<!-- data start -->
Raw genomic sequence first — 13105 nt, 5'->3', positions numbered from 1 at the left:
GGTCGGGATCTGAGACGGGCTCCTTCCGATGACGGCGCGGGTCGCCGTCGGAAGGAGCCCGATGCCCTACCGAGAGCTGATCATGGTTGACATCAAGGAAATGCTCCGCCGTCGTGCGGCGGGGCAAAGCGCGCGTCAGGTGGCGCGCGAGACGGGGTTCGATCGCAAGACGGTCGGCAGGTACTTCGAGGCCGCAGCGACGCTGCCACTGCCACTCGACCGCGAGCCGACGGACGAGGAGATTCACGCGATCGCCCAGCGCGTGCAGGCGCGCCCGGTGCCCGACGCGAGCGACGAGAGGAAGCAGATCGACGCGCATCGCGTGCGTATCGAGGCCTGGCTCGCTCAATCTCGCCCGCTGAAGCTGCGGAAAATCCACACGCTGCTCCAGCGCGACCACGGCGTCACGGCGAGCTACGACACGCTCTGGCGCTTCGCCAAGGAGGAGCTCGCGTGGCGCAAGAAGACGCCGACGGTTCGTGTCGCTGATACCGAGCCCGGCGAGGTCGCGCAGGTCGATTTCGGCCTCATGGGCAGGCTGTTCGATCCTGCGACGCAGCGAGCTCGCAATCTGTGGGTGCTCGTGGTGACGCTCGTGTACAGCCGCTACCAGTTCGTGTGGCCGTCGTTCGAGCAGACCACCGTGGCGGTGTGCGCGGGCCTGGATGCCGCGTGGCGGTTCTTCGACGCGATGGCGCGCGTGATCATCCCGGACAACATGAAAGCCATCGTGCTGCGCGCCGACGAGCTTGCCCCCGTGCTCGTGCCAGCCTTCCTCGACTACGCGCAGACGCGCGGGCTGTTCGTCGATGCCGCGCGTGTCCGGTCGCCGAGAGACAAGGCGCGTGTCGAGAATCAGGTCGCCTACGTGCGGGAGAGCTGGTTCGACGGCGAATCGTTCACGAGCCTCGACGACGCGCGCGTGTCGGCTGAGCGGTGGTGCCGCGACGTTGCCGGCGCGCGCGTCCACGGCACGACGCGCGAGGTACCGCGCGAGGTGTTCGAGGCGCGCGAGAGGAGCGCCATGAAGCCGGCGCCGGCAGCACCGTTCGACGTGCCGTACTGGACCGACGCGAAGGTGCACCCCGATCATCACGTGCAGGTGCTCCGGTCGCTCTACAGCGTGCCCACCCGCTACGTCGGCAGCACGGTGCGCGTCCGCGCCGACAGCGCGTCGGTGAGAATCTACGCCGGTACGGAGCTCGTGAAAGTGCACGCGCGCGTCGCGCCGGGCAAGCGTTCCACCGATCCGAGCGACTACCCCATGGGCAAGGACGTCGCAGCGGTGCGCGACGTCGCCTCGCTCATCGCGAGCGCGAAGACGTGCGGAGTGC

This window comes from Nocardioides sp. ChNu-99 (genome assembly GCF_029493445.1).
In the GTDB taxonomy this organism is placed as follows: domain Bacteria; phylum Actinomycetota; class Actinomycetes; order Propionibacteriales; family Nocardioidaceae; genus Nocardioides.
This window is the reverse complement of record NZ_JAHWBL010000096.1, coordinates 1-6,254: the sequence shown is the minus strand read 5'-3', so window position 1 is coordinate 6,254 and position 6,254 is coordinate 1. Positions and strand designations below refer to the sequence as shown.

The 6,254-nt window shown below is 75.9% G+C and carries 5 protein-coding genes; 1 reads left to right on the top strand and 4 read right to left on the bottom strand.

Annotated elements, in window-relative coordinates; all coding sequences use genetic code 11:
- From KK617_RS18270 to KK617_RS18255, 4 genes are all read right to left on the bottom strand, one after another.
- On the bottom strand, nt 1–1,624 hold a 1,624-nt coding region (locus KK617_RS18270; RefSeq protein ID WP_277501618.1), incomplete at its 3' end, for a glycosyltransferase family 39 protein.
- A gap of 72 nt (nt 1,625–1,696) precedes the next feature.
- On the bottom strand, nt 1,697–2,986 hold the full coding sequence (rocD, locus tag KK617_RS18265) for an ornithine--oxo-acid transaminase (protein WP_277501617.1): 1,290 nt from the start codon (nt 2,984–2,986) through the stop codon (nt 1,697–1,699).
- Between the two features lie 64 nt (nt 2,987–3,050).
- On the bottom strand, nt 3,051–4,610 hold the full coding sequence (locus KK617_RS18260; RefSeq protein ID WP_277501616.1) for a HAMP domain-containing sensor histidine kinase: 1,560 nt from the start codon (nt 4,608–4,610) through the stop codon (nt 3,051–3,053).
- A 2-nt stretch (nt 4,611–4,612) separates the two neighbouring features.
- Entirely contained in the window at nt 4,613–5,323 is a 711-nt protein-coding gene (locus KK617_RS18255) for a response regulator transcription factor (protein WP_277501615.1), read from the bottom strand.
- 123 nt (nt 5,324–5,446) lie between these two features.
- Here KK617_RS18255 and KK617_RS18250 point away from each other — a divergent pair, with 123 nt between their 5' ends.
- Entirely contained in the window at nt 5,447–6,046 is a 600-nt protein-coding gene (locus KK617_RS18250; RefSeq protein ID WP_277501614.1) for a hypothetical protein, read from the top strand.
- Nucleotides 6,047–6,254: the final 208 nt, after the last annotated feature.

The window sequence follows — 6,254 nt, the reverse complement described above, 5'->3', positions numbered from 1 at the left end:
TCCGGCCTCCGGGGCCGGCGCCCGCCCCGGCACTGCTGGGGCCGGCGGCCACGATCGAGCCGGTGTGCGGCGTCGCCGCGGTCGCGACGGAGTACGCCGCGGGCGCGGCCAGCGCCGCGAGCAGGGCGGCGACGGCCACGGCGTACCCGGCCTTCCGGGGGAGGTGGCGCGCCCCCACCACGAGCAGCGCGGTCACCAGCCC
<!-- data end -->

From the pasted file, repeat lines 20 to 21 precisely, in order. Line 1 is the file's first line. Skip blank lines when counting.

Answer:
The window sequence follows — 6,254 nt, the reverse complement described above, 5'->3', positions numbered from 1 at the left end:
TCCGGCCTCCGGGGCCGGCGCCCGCCCCGGCACTGCTGGGGCCGGCGGCCACGATCGAGCCGGTGTGCGGCGTCGCCGCGGTCGCGACGGAGTACGCCGCGGGCGCGGCCAGCGCCGCGAGCAGGGCGGCGACGGCCACGGCGTACCCGGCCTTCCGGGGGAGGTGGCGCGCCCCCACCACGAGCAGCGCGGTCACCAGCCC